A quick grasp, one shake. The bones in Evel Knievel’s hand feel like a bundle of green branches. His eyes find Jason’s again – “Thanks for coming, buddy” – and glide away. A shout goes up: “Good luck, Evel,” and he says without turning, “It’s in God’s hands now.”

He strides into the cleared space by the ramp. The helicopter rises, dangling a basket to Evel, his hands out to the crowd as though he is blessing them. He sits in the basket and ascends, rising to the rocket ship on the ramp. Information flies, static, from the speakers. Grandpa squeezes Jason’s shoulder and Jason sees his face is wild, reverent, as he nods toward the Skycycle. Don’t miss a bit of it. The rocket reminds Jason of something from The Jetsons but cooler, finned in the rear and sleekly pointed, with the name huge on the sides and colorful ads painted around it: Mack Trucks, Chuckles candy. Evel flashes a thumbs-up from the cockpit. The crew retreats, and the Skycycle sits alone. A hushed pause, and then a revving, a sharp whine rising and rising, pressure building to a flash – the Skycycle bursts up the ramp and off, rotating gracefully, screwing itself into the atmosphere. Jason feels pinned to the earth, and his stomach fills with slither. It is like prayer, like hope, and he’ll make it, of course he will. Jason can see that in the arc of the rocket. It reigns over the earth and all its servants, a brilliant bullet aimed for the heart of the desert sky.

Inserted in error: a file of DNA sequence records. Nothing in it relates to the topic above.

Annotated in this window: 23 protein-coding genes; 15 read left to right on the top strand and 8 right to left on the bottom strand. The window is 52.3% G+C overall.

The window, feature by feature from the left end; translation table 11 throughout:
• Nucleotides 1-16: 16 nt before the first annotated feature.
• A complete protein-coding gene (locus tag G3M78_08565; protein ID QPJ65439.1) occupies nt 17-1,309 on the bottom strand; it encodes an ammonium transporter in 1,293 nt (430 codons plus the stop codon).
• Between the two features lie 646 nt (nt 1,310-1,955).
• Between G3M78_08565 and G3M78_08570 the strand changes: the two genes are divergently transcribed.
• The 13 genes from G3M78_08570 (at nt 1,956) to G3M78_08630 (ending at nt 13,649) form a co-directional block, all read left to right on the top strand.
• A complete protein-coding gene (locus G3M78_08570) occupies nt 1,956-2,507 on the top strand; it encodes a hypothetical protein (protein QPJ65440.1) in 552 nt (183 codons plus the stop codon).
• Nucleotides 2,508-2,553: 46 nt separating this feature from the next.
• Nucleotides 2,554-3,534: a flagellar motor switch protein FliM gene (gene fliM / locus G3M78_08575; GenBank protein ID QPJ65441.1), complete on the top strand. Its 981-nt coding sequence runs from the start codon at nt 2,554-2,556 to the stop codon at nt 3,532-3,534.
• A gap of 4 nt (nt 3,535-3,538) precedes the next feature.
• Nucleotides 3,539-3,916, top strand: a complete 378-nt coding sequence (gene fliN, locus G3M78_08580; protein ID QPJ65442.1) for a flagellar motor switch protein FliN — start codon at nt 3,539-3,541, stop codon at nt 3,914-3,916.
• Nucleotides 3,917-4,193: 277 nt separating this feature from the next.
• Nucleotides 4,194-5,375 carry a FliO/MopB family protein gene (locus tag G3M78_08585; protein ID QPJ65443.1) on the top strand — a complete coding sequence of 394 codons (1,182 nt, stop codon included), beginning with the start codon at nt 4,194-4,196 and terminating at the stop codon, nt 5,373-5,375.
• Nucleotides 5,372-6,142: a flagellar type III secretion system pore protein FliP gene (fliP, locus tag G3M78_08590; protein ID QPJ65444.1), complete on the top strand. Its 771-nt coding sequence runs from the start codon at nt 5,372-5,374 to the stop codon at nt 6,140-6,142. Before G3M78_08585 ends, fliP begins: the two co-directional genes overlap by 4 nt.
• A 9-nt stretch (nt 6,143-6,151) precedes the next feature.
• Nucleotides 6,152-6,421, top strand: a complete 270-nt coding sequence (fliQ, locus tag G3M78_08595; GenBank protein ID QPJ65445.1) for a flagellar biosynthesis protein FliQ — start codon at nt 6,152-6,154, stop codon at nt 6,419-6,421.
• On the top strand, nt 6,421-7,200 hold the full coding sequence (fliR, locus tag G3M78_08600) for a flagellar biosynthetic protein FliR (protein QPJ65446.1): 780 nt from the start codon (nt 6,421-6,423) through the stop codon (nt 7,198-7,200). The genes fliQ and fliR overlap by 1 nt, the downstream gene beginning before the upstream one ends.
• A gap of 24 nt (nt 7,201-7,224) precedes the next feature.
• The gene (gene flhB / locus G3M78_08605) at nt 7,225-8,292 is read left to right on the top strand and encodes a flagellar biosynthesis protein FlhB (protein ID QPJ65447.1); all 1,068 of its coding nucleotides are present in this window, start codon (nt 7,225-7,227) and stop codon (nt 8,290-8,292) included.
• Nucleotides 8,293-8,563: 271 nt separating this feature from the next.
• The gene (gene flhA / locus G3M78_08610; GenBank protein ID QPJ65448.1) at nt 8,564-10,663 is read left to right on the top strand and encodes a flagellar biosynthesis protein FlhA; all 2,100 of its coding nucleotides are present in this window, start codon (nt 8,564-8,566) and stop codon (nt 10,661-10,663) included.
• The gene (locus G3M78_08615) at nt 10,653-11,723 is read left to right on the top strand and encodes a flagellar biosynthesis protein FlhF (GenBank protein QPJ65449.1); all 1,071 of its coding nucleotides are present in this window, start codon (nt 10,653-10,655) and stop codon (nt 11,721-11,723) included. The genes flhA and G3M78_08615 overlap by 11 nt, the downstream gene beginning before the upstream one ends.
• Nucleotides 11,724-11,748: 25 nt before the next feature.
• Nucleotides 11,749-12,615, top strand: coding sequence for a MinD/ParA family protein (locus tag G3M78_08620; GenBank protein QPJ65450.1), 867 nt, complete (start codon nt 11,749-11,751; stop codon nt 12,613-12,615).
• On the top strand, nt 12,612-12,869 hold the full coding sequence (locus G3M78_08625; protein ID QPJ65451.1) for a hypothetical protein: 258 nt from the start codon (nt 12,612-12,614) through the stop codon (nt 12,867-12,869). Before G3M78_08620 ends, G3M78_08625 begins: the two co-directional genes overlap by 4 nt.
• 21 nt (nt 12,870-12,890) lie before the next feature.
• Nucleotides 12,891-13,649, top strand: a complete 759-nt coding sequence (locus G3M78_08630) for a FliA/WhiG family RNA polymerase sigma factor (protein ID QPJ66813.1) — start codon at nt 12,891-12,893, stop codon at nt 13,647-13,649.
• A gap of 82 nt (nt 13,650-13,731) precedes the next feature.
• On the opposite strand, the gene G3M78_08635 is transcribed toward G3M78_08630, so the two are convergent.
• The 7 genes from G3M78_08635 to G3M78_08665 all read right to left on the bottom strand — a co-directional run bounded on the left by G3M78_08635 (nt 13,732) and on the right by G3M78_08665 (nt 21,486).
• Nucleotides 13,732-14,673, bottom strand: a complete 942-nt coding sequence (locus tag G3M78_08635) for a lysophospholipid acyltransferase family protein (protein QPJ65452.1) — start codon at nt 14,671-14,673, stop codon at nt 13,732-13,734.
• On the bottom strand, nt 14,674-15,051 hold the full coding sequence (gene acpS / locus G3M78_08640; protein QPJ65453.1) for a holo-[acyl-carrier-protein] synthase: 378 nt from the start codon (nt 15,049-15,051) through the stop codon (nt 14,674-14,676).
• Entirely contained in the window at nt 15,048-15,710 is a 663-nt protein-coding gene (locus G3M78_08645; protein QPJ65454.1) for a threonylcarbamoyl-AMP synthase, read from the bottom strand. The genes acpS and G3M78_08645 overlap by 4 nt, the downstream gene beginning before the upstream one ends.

Something pops from the back of the Skycycle. What is it? The chute? A change ripples through the air. A pinprick in the pressure. The rocket slows, slows, and a white parachute drags behind it.

“Oh, my word,” Grandpa says. “For heaven’s sake.”

The rocket noses downward, drifting now toward the bottom of the canyon like a bit of burst cattail above a canal. Jason feels slapped, flattened. People race to the canyon rim, but Grandpa and Jason stay back. An eddy of body odor and cigarette smoke swirls around them. Jason fears he might cry.

Later, they drive in silence for a long time. No stories. The day has reoriented itself earthward, toward the dull and the disappointing. The truck smells like dirt. Gray dust films Jason’s shoes and socks. He stares at the delicate hem of rust lining the heater vents.

As they approach Wendell, Grandpa chuckles.

“That’ll be good for him,” he says. “Starting to believe his own bullshit.”

Extracted from Daredevils.


Shawn_Vestal_420Shawn Vestal made his literary debut with the story collection Godforsaken Idaho, which won the 2014 PEN Robert W. Bingham Prize. A graduate of the Eastern Washington University MFA program, his stories have appeared in Tin House, McSweeney’s and other journals. He writes a column for The Spokesman-Review in Spokane, Washington, where he lives with his wife and son. Daredevils, his first novel, is published in the UK by ONE. Read more.

Read Shawn Vestal’s Top Ten rogues’ gallery of (mostly) American showmen and charlatans.

Author portrait © Dan Pelle